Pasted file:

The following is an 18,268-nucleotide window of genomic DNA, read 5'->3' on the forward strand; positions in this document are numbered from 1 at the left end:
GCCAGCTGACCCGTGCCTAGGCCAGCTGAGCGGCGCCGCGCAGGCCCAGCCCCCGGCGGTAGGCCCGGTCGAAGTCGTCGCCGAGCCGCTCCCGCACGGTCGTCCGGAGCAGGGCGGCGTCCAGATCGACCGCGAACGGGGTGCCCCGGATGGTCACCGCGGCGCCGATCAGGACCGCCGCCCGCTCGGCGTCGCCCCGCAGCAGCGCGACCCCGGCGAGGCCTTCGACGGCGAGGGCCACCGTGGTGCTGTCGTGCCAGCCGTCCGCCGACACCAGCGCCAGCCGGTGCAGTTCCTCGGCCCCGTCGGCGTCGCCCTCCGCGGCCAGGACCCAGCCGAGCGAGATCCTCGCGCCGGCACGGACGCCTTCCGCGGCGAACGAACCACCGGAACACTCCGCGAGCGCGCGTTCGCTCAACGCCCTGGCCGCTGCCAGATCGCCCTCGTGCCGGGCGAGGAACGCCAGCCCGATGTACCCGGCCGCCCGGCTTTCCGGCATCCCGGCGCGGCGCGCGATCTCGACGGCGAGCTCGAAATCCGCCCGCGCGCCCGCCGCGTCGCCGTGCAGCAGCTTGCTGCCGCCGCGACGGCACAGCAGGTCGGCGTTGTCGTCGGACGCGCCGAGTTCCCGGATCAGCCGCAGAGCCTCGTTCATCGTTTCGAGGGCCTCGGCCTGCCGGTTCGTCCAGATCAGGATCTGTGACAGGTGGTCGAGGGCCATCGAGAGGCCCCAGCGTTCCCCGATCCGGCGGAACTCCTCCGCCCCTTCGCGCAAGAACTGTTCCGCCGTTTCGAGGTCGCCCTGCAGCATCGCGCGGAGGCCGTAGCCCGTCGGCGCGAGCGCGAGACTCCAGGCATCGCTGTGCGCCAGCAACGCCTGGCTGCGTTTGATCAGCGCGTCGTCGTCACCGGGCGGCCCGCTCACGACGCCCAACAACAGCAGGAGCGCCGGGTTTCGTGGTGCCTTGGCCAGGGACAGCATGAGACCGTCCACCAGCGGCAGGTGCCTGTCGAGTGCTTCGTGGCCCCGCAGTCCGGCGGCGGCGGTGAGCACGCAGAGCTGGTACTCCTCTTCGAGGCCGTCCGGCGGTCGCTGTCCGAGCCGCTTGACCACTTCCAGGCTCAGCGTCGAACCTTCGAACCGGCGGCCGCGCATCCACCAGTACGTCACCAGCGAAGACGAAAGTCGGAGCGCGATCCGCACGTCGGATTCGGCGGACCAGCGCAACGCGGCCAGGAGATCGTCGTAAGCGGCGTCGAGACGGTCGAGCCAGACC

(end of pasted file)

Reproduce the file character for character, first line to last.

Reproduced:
The following is an 18,268-nucleotide window of genomic DNA, read 5'->3' on the forward strand; positions in this document are numbered from 1 at the left end:
GCCAGCTGACCCGTGCCTAGGCCAGCTGAGCGGCGCCGCGCAGGCCCAGCCCCCGGCGGTAGGCCCGGTCGAAGTCGTCGCCGAGCCGCTCCCGCACGGTCGTCCGGAGCAGGGCGGCGTCCAGATCGACCGCGAACGGGGTGCCCCGGATGGTCACCGCGGCGCCGATCAGGACCGCCGCCCGCTCGGCGTCGCCCCGCAGCAGCGCGACCCCGGCGAGGCCTTCGACGGCGAGGGCCACCGTGGTGCTGTCGTGCCAGCCGTCCGCCGACACCAGCGCCAGCCGGTGCAGTTCCTCGGCCCCGTCGGCGTCGCCCTCCGCGGCCAGGACCCAGCCGAGCGAGATCCTCGCGCCGGCACGGACGCCTTCCGCGGCGAACGAACCACCGGAACACTCCGCGAGCGCGCGTTCGCTCAACGCCCTGGCCGCTGCCAGATCGCCCTCGTGCCGGGCGAGGAACGCCAGCCCGATGTACCCGGCCGCCCGGCTTTCCGGCATCCCGGCGCGGCGCGCGATCTCGACGGCGAGCTCGAAATCCGCCCGCGCGCCCGCCGCGTCGCCGTGCAGCAGCTTGCTGCCGCCGCGACGGCACAGCAGGTCGGCGTTGTCGTCGGACGCGCCGAGTTCCCGGATCAGCCGCAGAGCCTCGTTCATCGTTTCGAGGGCCTCGGCCTGCCGGTTCGTCCAGATCAGGATCTGTGACAGGTGGTCGAGGGCCATCGAGAGGCCCCAGCGTTCCCCGATCCGGCGGAACTCCTCCGCCCCTTCGCGCAAGAACTGTTCCGCCGTTTCGAGGTCGCCCTGCAGCATCGCGCGGAGGCCGTAGCCCGTCGGCGCGAGCGCGAGACTCCAGGCATCGCTGTGCGCCAGCAACGCCTGGCTGCGTTTGATCAGCGCGTCGTCGTCACCGGGCGGCCCGCTCACGACGCCCAACAACAGCAGGAGCGCCGGGTTTCGTGGTGCCTTGGCCAGGGACAGCATGAGACCGTCCACCAGCGGCAGGTGCCTGTCGAGTGCTTCGTGGCCCCGCAGTCCGGCGGCGGCGGTGAGCACGCAGAGCTGGTACTCCTCTTCGAGGCCGTCCGGCGGTCGCTGTCCGAGCCGCTTGACCACTTCCAGGCTCAGCGTCGAACCTTCGAACCGGCGGCCGCGCATCCACCAGTACGTCACCAGCGAAGACGAAAGTCGGAGCGCGATCCGCACGTCGGATTCGGCGGACCAGCGCAACGCGGCCAGGAGATCGTCGTAAGCGGCGTCGAGACGGTCGAGCCAGACC